- Development & Aid
- Economy & Trade
- Human Rights
- Global Governance
- Civil Society
Friday, December 6, 2013
- Gazing out at the lush greenery that surrounds the village of Salaita in northern India, a smile of satisfaction appears on retired army general A.P.S. Chauhan’s face. “Hard to imagine now, but these were dusty ravines just two or three years ago,” he told IPS.
In recent years, large tracts of land along the river Yamuna had eroded so much that they appeared like a series of deep serrated ravines. The cover of vegetation that would have retained rainwater and held intact the light alluvial soil had disappeared.
Deforestation and ill-conceived irrigation projects added to the problem of droughts in this region, also called Doab — the land of the two rivers: Yamuna and Ganga — which is one of the world’s most thickly populated areas. This reduced the fertility of the soil and its ability to sustain millennia- old agriculture.
Uttar Pradesh, a state with 190 million people and larger than many nations, is estimated to have lost 3.5 million acres of productive land through this phenomenon called ravine erosion.
More than four years ago, when Chauhan’s Sainik Foundation, a non- government organisation formed by retired army personnel, decided to do something about the situation in Salaita and the neighbouring Jabrapura village, it was confronted by myriad problems such as endemic corruption, bureaucracy, and the lack of a local knowledge base.
“On the plus side,” said Chauhan, “we could draw upon the experience, loyalty and support of retired soldiers in these villages that are home to 400 families.” Joining the army is a coveted profession in these parts of north India.
Soon thereafter an action plan was drawn up with check dams at the heart of the solution.
“The results were dramatic,” Chauhan told IPS. “We succeeded in arresting 80 percent of the water run-off from about 40 hectares of catchment area that fed into the Yamuna river from its north bank, and the underground water table rose by about 24 ft where it is now being maintained.”
With water supply secured, it was possible to plant some 5,000 trees and build grazing grounds over 10 hectares of reclaimed ridges and gullies. By recharging the water table it was also possible to save up to 60 percent of the costs involved in getting the land ready for cultivation.
Sanik Foundation is currently building its third check dam in the area, which is now nearing completion.
The low-cost community-owned check dams and water harvesting structures demonstrate the ease with which villages can be drought-proofed and long- dead wells can be revived.
After the check dams, crops of mustard, wheat and coarse grains began to grow in the village fields, providing food security, employment and much- needed cash to villagers. A grove of shisham (Indian rosewood) trees coming up in the area provides shade and wood.
With higher moisture content in the atmosphere around the villages, other income-generating activities such as bee-keeping became possible.
But the most significant change, Chauhan says, was the coming together of a core of committed people from the community with experience in rural technologies and agro-forestry to execute the micro-project to sustain themselves without any outside help.
Villagers recall how Salaita village had become so ravaged by ravines that it had become impossible to take a walk through it.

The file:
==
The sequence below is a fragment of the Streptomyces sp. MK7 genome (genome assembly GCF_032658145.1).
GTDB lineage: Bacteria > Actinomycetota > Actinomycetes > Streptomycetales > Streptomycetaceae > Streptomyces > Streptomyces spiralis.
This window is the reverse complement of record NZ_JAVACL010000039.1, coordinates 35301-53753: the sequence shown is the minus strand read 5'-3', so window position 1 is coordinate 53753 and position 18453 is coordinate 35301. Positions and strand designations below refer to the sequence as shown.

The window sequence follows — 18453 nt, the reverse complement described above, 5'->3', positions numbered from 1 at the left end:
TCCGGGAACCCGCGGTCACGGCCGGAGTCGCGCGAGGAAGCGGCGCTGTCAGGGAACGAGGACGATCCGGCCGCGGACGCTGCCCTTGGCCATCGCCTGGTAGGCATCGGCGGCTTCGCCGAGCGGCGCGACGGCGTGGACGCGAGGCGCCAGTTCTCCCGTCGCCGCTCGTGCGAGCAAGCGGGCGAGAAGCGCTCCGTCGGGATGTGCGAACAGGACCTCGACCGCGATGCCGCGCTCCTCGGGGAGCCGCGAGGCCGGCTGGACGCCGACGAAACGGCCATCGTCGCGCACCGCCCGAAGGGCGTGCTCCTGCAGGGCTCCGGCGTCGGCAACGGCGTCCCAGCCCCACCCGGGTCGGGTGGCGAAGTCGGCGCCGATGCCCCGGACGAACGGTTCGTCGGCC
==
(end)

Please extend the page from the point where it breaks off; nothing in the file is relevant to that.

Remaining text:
“The land could no longer support agriculture, the pastures had vanished, and there was no work available. The village roads had become pitted and so full of potholes that it was beginning to affect our social life,” village leader Mahendra Man Singh told IPS.
Singh, a retired army sergeant, said that when the project was being discussed five years ago, few were convinced that it would be possible to build check-dams on the loose sandy soil. “We were in such a plight that hand pumps that reached to depths of 190 metres had ceased to work because of the receding water table.”
Chauhan recalled that during one of his early visits to the village, an old widow begged him to kill her. “There is no water in the village and the politicians just come here to ask for votes, she told me,” Chauhan said.
But the first community built check-dam changed that situation. Within six months, the dried up wells were brimming with water. Tube wells were working at 20 ft where they had failed at depths of 190 ft.
Chauhan recalls that the villagers were also initially suspicious of the idea of reclaiming ravines through “contour bunding and planting vegetation” rather than leveling, which is costly.
“But once we came in armed with funds (about 50,000 dollars) from the Global Environmental Fund (GEF) under the United Nations Development Programme, the villagers realised that we meant business,” Chauhan said.
“To be frank we could also leverage support from other entities. For example, whenever there was a real need for heavy equipment like bulldozers we could always leverage Sainik Sangh’s connections with the army,” said Chauhan.
The GEF, through its small grants programme, supports initiatives such as the one at Salaita. It demonstrates how a community-based innovative, gender sensitive, and participatory approach can diminish threats to the local and global environment.
Ownership of the water-harvesting structures and the funds helped build confidence and trust. “The villagers were impressed by the fact that no one could withdraw any of the funds coming in from the GEF and other sources without their representatives signing up,” Chauhan said. “This was a distinct departure from the cryptic ways of the local administration.”